Built: ?

Reclaimed by Rustic Grain: 2018

Located: 38.023091,-92.240050

The farm property is just north of Crocker, off your typical windy Ozark Mountain State Highway. We head north up Bethany Rd, named after the cemetery at the corner, Bethany Memorial Gardens. The gravestones are strewn with bright flowers despite the July heat. As we travel to a barn many would say has been forgotten by time, those beautiful bouquets hint that maybe nothing is really forgotten here. Memories can endure, even when the physical body changes.
We wind down gravel road, following the contours of the hills and hallows past the small farm plots the ridges allow and right by the Happy Hollow Pumpkin Patch and Petting Zoo, where quiet goats and exotic cattle graze lazily under the zipline. We turn due west down Boulder Rd, which grinds straight as an arrow, stubbornly climbing ever hill and suffering every gully, until we cross Carroll Creek and make our way past the horses that now call this farm home.
The inside of this barn was built low for hogs, not horses or cows–a classic Missouri hog barn in classic Missouri hog country. The land dictated the product. Fields were bountiful enough to produce feed and staples for the family with only a little bit of cash crop. But nothing stays the same.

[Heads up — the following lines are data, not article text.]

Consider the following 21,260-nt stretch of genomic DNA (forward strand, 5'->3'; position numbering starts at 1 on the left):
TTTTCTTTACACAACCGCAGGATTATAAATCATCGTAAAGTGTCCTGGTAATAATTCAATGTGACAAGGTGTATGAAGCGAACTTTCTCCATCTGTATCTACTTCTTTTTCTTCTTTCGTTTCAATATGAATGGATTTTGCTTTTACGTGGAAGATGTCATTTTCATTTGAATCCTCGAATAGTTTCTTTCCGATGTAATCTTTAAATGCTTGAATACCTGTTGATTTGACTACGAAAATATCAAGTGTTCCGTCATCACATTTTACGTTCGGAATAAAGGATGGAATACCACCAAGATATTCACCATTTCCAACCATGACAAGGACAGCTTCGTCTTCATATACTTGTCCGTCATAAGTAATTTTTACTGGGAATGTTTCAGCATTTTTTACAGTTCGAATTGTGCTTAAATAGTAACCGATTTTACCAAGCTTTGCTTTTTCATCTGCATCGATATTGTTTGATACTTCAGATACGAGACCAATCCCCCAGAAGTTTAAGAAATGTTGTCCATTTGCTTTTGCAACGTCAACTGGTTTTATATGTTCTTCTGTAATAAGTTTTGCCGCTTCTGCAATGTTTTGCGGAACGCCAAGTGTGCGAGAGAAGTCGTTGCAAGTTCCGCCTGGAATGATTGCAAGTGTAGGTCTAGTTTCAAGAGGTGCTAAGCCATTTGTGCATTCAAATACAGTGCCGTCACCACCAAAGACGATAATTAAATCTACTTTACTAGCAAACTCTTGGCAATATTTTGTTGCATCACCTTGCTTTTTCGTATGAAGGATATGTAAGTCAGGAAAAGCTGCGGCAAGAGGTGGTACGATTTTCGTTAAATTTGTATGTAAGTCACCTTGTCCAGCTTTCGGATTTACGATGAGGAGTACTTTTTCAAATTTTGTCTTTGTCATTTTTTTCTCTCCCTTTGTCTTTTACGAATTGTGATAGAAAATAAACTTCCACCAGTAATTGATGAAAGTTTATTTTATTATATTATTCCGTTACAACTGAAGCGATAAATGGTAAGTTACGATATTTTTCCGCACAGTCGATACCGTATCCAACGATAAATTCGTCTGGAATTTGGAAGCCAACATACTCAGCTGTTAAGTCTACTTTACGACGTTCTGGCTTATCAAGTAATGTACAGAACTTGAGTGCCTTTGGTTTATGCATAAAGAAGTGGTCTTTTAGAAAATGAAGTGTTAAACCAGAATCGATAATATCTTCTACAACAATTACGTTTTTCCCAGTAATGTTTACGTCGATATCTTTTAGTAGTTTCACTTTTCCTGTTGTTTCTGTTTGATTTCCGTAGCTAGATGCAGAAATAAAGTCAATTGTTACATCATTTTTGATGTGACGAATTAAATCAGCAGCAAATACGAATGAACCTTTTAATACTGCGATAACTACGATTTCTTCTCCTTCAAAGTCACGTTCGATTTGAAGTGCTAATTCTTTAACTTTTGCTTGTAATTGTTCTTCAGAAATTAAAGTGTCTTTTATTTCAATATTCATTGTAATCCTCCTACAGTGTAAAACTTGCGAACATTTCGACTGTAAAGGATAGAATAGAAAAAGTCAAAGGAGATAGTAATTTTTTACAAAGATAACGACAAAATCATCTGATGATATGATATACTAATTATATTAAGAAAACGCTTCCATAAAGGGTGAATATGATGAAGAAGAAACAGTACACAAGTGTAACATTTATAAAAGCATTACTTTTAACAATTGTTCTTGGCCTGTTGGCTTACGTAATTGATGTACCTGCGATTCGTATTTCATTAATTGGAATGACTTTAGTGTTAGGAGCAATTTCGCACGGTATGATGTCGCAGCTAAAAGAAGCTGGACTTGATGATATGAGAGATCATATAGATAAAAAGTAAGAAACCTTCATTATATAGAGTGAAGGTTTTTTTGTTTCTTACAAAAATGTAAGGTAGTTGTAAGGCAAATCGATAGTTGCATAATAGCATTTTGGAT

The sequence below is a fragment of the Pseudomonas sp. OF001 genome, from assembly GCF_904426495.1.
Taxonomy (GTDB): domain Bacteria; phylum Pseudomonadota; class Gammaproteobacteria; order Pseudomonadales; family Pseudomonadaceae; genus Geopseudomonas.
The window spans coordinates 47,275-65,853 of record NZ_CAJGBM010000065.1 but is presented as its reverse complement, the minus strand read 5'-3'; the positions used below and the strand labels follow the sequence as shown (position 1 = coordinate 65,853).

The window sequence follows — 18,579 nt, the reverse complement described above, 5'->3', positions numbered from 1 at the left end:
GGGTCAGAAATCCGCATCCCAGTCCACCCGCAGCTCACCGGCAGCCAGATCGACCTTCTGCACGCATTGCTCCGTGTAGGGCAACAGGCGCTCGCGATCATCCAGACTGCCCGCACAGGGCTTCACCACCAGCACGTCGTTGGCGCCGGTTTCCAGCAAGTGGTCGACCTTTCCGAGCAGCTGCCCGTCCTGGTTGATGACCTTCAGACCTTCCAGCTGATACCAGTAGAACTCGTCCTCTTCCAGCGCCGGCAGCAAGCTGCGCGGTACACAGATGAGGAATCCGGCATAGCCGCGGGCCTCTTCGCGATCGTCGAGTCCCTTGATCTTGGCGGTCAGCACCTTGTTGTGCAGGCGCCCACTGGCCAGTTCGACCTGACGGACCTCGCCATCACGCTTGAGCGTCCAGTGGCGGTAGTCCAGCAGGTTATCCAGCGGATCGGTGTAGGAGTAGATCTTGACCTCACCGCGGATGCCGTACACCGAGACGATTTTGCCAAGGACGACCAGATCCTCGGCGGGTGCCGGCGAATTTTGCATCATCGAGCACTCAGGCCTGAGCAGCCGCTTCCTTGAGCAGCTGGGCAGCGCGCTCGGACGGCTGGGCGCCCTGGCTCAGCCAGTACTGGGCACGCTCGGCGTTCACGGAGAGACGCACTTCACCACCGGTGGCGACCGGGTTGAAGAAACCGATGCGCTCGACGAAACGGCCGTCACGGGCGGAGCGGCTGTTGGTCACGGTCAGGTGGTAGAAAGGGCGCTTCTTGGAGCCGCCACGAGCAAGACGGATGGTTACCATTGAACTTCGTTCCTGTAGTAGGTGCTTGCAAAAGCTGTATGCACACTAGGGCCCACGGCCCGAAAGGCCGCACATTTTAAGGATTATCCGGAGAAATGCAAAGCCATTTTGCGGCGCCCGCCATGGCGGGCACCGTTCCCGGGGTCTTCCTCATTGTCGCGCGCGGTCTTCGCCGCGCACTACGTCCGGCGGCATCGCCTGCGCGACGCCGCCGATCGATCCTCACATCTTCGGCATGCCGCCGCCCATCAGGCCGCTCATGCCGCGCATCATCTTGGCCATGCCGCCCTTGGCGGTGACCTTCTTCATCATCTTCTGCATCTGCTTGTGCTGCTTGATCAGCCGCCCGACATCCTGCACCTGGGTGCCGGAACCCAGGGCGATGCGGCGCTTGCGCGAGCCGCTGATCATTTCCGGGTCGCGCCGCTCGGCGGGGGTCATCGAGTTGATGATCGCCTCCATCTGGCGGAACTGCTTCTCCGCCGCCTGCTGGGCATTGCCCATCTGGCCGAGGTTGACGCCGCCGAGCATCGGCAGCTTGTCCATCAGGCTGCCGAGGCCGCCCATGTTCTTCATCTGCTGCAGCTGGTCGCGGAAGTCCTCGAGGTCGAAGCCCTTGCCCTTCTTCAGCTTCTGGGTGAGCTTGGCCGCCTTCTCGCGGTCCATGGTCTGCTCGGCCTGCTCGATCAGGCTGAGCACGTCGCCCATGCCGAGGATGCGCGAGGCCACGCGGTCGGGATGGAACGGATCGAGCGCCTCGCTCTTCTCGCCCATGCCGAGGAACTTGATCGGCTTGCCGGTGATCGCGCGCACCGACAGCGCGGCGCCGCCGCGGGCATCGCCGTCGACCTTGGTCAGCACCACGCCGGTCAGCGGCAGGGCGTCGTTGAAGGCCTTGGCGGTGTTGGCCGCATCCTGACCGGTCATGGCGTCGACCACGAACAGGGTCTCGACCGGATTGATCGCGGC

Today, you won’t see a pig around. Small family farms have given way to co-ops and conglomerates. The everyday hog farm can’t compete with a global economy. So the farm adapts. Across the creek, novelty animals and seasonal entertainment help the farm run. Here, boarded horses provide a new living off the land that has sustained them for over a century.
But those activities don’t fit in this barn. So the barn adapts too. It could return to the ground, providing some nutrients as the land reclaims its own, but the family wants to preserve its legacy, to leave a memorial.
This barn gets one more chance to shine. To provide the raw material for another family business. To share its bounty with homes across Missouri, Illinois, and the USA. The next generation might not get to walk through a dirty old hog run like this, but they might grow up eating pork steak on a table with that story to tell.